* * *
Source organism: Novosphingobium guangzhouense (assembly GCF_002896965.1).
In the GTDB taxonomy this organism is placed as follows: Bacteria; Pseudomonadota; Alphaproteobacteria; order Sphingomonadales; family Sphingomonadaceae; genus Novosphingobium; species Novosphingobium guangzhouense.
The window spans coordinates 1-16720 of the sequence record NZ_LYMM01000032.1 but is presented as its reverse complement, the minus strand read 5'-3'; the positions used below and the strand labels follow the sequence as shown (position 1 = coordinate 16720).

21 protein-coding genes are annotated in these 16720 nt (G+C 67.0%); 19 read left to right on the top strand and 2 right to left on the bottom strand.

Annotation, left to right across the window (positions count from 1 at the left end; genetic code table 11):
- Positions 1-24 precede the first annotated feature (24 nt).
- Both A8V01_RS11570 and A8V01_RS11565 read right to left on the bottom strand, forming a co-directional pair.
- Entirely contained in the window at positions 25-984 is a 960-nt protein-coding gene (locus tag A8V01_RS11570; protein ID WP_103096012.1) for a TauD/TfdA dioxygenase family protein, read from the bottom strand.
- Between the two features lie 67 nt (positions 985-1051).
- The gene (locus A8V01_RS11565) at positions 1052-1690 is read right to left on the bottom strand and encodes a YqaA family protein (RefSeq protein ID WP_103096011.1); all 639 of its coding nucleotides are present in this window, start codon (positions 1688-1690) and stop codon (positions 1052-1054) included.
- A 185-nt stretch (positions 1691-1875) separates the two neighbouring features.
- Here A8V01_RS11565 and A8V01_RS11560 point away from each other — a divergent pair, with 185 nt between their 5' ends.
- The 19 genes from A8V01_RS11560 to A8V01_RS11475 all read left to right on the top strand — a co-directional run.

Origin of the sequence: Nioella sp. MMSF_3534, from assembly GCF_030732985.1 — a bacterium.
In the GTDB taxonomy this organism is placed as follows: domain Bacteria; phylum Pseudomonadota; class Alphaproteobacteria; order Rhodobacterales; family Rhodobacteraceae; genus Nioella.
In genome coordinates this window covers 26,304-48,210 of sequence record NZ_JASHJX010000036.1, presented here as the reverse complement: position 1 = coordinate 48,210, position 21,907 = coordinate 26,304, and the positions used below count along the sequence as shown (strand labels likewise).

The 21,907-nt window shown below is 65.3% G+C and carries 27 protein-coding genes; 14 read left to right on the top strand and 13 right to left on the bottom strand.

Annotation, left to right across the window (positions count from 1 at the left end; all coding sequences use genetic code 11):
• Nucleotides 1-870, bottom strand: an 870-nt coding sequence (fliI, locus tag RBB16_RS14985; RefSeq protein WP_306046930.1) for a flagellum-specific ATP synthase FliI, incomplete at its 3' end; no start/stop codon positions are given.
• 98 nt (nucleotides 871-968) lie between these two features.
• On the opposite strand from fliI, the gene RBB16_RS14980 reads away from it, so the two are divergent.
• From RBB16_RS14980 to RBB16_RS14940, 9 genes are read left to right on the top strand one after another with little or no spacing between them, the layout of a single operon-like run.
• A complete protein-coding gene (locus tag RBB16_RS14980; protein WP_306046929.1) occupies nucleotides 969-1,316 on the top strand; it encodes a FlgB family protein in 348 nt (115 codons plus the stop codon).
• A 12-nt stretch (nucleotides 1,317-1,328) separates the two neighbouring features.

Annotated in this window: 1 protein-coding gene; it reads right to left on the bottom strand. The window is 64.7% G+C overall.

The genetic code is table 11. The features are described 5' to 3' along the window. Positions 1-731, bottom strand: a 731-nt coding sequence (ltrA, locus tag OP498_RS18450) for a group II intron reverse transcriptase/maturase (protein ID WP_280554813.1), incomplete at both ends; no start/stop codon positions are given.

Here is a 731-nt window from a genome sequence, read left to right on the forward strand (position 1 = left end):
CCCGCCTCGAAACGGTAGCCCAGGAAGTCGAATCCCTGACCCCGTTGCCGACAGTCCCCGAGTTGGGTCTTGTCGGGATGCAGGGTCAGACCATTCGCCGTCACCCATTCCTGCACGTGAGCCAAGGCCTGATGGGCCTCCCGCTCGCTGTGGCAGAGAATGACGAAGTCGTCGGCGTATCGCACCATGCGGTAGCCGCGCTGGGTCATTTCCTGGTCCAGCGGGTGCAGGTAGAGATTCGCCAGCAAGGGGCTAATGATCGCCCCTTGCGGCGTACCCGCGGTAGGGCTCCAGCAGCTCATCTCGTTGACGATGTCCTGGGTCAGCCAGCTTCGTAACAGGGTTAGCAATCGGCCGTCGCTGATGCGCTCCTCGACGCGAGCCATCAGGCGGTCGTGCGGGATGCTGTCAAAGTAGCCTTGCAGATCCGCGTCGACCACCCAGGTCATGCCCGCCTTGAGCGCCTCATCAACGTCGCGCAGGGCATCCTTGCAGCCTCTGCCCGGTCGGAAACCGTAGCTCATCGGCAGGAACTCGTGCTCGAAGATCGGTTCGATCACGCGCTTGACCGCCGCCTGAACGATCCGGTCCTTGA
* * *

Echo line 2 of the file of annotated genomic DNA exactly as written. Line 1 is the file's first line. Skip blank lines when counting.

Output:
In the GTDB taxonomy this organism is placed as follows: Bacteria; Pseudomonadota; Alphaproteobacteria; order Sphingomonadales; family Sphingomonadaceae; genus Novosphingobium; species Novosphingobium guangzhouense.